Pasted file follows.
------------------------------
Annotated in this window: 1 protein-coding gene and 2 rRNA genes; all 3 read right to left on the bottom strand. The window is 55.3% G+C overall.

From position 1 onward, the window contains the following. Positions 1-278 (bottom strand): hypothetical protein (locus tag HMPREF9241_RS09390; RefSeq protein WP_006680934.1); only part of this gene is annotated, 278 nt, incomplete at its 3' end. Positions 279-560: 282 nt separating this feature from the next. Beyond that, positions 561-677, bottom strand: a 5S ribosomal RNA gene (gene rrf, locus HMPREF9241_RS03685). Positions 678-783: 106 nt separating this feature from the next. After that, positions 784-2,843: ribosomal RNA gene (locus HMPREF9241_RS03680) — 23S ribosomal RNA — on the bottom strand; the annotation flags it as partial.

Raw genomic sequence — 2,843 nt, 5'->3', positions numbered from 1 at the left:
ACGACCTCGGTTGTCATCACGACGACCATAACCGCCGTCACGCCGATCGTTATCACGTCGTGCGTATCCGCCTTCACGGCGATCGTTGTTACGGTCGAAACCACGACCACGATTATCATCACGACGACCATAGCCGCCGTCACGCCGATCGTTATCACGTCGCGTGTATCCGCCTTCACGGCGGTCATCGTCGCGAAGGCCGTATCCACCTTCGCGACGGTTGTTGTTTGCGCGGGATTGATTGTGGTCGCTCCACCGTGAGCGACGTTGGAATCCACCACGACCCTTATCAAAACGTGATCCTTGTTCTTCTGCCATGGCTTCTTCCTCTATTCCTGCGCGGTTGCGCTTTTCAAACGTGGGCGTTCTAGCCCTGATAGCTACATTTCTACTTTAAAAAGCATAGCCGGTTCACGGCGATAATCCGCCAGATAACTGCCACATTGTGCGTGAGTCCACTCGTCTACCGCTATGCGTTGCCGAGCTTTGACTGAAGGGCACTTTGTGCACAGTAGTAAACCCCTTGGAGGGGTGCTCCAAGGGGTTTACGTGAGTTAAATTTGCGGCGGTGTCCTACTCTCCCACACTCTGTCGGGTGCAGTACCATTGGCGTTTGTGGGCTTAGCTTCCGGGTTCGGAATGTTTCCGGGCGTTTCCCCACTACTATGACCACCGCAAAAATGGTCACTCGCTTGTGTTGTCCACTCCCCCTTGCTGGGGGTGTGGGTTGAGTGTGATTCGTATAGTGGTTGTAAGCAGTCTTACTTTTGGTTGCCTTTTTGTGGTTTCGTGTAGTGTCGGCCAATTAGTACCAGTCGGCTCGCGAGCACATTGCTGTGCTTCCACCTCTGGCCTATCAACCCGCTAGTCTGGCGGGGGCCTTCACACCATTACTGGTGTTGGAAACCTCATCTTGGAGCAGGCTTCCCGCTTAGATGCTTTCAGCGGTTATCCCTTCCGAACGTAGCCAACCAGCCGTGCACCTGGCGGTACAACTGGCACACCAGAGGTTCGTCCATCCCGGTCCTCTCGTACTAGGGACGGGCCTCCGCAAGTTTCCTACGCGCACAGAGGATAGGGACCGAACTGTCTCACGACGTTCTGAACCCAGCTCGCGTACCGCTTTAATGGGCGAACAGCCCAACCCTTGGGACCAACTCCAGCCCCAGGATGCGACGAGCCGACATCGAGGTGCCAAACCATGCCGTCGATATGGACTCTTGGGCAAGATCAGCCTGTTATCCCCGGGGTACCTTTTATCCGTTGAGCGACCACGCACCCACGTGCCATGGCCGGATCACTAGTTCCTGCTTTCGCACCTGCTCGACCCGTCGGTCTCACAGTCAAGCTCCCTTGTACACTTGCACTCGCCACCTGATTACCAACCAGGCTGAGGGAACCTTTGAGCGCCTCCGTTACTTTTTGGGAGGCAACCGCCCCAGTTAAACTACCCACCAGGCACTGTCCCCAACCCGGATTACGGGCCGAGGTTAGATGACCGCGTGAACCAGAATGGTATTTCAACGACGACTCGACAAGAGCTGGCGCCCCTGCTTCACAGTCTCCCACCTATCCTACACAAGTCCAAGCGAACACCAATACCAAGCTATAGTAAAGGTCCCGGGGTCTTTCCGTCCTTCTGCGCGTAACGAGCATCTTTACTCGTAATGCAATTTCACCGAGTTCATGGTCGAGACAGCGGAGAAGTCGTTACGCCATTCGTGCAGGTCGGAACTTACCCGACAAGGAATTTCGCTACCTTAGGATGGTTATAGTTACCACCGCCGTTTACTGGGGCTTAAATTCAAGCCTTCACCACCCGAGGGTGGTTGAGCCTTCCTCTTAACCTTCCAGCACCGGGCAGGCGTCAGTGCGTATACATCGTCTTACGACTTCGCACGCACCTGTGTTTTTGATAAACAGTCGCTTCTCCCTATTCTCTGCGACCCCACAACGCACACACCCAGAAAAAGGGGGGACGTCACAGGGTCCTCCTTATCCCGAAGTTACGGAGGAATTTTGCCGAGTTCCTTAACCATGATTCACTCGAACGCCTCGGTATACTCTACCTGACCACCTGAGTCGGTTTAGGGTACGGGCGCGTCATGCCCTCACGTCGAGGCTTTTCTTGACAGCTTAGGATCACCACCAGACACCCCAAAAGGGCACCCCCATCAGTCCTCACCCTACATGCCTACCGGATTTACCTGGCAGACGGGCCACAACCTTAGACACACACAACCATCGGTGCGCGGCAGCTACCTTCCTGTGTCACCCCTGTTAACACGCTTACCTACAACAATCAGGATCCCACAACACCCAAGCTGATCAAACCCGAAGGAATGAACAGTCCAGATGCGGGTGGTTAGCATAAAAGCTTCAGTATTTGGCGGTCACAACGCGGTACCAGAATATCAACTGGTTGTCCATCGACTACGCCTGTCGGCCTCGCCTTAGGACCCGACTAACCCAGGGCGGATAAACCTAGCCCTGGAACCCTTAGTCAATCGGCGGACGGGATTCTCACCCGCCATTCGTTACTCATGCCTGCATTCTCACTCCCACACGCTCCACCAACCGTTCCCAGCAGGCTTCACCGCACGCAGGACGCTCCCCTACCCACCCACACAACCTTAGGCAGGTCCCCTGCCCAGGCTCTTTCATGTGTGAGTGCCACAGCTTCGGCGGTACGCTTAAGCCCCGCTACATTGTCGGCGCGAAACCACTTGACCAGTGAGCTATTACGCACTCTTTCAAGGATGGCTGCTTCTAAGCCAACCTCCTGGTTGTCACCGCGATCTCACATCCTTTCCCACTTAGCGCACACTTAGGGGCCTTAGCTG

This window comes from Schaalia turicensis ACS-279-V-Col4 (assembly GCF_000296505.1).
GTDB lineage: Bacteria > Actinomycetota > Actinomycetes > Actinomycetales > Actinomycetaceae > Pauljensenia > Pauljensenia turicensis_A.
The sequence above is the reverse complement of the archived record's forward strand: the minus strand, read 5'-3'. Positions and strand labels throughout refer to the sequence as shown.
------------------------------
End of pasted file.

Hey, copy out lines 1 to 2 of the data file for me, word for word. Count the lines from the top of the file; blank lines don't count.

Annotated in this window: 1 protein-coding gene and 2 rRNA genes; all 3 read right to left on the bottom strand. The window is 55.3% G+C overall.

From position 1 onward, the window contains the following. Positions 1-278 (bottom strand): hypothetical protein (locus tag HMPREF9241_RS09390; RefSeq protein WP_006680934.1); only part of this gene is annotated, 278 nt, incomplete at its 3' end. Positions 279-560: 282 nt separating this feature from the next. Beyond that, positions 561-677, bottom strand: a 5S ribosomal RNA gene (gene rrf, locus HMPREF9241_RS03685). Positions 678-783: 106 nt separating this feature from the next. After that, positions 784-2,843: ribosomal RNA gene (locus HMPREF9241_RS03680) — 23S ribosomal RNA — on the bottom strand; the annotation flags it as partial.